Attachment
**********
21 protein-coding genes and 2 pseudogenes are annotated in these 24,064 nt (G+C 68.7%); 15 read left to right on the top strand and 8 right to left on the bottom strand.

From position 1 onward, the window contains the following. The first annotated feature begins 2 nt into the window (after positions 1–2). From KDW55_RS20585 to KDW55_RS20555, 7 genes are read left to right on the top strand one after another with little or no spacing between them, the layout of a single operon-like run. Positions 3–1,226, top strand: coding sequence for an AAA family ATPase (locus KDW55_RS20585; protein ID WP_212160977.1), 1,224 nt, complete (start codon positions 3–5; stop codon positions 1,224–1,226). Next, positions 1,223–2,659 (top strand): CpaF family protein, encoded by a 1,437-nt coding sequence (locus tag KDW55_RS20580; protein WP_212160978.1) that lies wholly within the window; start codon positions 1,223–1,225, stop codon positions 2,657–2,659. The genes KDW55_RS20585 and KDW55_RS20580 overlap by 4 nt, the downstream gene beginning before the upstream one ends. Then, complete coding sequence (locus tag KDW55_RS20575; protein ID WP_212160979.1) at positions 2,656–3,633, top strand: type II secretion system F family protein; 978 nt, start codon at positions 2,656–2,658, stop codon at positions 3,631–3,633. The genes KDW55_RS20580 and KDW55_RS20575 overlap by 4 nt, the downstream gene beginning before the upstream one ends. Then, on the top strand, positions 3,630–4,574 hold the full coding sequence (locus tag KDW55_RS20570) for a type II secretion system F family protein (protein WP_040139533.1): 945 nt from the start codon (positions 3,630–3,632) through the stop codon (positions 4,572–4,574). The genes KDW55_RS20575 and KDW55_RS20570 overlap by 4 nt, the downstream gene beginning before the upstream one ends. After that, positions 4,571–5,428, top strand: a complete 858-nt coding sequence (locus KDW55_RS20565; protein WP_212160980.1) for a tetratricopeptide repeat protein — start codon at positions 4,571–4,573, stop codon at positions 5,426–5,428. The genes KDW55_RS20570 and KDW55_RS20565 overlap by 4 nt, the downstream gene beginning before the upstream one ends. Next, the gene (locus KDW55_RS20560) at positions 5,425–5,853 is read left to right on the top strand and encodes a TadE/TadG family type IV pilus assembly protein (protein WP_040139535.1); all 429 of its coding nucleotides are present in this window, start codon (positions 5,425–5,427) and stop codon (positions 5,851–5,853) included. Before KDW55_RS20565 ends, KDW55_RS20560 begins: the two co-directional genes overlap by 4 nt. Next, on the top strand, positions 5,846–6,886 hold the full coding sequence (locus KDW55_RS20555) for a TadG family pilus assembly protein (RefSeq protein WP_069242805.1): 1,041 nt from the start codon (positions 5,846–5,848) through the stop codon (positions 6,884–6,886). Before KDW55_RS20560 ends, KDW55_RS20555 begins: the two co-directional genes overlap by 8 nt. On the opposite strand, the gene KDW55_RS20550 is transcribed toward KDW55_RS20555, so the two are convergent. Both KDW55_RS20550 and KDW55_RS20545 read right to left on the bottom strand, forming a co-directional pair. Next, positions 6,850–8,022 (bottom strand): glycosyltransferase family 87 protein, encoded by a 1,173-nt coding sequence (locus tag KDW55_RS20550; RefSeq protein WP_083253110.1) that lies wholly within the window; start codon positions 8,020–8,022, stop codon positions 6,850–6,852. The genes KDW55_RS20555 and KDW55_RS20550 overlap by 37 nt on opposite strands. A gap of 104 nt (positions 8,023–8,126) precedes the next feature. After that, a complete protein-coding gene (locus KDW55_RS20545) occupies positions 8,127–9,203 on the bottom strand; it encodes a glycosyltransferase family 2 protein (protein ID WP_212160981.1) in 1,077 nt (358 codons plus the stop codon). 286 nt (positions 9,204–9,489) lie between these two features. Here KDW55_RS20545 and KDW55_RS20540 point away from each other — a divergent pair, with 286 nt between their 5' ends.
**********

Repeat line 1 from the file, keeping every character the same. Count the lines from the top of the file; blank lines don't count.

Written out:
21 protein-coding genes and 2 pseudogenes are annotated in these 24,064 nt (G+C 68.7%); 15 read left to right on the top strand and 8 right to left on the bottom strand.